Every entrepreneur knows that growing and scaling a business is a tremendous challenge. We make efforts to run our organization as smoothly as possible by implementing straightforward processes coordinated between various employees, teams and departments. It’s no longer just 10 colleagues in a room making every decision. While these processes are necessary to perform our day-to-day business activities at scale, they also have the potential to trap employees in rigid routines that leave little room for innovation and data-driven creative thinking.
In a 2018 survey focused on business process management, 52% of respondents said that business processes in their organization were only occasionally documented or modeled. It’s time to take a closer look at your business processes and the tasks required of employees to complete them.
Imagine if every process in your organization could be represented visually as a kind of interconnected virtual flow chart with people, tasks and the types of data needed to complete those tasks. The resulting visual would resemble something close to what engineers call an ontology or a hierarchy of relationships between certain concepts and their peripheral data points.
Take a back-office process like invoice approval, for example. For the person approving that invoice, there is a multitude of data points to consider:
• Is there an existing relationship with this customer?
• Are there any red flags in this customer’s past business dealings?
• Where is this customer located, and are there any geography-based compliance issues?
There are many more questions and data points like these to ponder, and often, the answers to these questions reside with one or more individuals in the organization. The ontology, in this case, would be made up of these various questions and the departments that own the data needed to answer them.
However, if we were to create a visual representation of this specific task in reference to the specific data (the actual answers to these questions), the result would be what I like to call a taskonomy. A taskonomy is a hierarchical structure of individualized data that helps an employee in your organization perform a specific task. This is a new term, but it’s important to get familiar with the concept.
Soon, machines will be able to align with these taskonomies, curating all of the pertinent data needed to complete a single task — while ignoring the data that is not integral to that task. This will transform back-office data from an overwhelming headache into a streamlined asset for your organization, its processes and its people.
To assess the importance of this systematic structure change in the contemporary tech landscape, I want to go back more than 150 years to one of the great seismic shifts in human understanding.
In November 1859, Charles Darwin published On the Origin of Species, a landmark thesis that introduced the theory of evolution — the idea that individual species evolve over time according to natural selection. The theory almost immediately created a new discipline of evolutionary biology and was so impactful in its discoveries that it would go on to influence public discourse around religion and anthropology. Seminal ideas and events like these do not happen in a vacuum.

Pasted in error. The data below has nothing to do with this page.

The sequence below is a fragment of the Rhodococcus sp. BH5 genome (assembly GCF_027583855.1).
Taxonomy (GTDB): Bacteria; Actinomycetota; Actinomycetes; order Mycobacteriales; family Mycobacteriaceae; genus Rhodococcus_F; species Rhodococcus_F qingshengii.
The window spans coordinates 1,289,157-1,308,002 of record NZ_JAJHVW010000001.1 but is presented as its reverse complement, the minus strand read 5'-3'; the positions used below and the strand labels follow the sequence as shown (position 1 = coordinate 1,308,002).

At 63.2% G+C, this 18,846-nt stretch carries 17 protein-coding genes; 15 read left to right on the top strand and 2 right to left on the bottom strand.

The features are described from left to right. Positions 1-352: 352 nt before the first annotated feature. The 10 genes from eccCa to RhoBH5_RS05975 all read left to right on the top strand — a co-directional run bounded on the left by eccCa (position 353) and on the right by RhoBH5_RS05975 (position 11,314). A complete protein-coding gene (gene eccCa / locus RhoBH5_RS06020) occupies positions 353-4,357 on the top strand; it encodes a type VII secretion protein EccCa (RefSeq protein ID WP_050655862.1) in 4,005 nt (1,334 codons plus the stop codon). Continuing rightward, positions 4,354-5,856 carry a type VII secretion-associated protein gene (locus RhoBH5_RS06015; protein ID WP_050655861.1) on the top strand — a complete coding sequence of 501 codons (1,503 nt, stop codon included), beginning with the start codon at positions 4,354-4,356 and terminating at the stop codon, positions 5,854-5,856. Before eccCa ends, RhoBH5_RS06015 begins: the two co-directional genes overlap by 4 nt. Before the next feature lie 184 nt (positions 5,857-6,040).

Darwin’s ideas were predicated on a system of biological classification established by Carl Linnaeus. Linnaeus’s two-name taxonomic nomenclature system is still used by biologists today to identify not only individual species, but also related species that have evolved from common ancestors. But, these evolutionary relationships were not a part of Linnaean classification from the start: The classifications and relationships in Linnaeus’s taxonomy were considered to be divinely ordained. The evolutionary lens through which we view Linnaean classification today did not come into fruition until Darwin published his breakthrough theory.
The point is, by the time Darwin’s revolutionary idea came forth, there was already a strong system in place that allowed scientists to put those ideas into practice almost immediately. Darwin’s theory essentially transformed the function of biological taxonomy by introducing context.
Similarly, artificial intelligence will soon bolster existing processes by enabling employees to see contextual data associated with their tasks. Engineers today can already construct an ontology pertaining to a specific task because we know the types of data needed to complete the task. But, the rising tide of AI will enable the realization of specific taskonomies in real time. This development will be transformative for back-office processes, empowering your employees with the best analytics for their jobs. And, this transformation will have a ripple effect back up the chain of command: Employees freed from data-entry tedium will also free up their bosses to perform work more strategic to the company.
Of course, the technology powering this change will not magically appear overnight. And, when it does surface, it will require an investment of time, money and employee resources. But, it shifts the enterprise productivity debate from the organization to the individual — a change that is long overdue. For centuries, older generations have claimed that younger people do not work as much or as hard as their elders. For the first time, this might actually be coming true. The next generation of workers will spend far less time bogged down in mind-numbing manual business processes than their ancestors. But this doesn’t mean the next generation will be lazy. It means we have to find better tasks for them to do.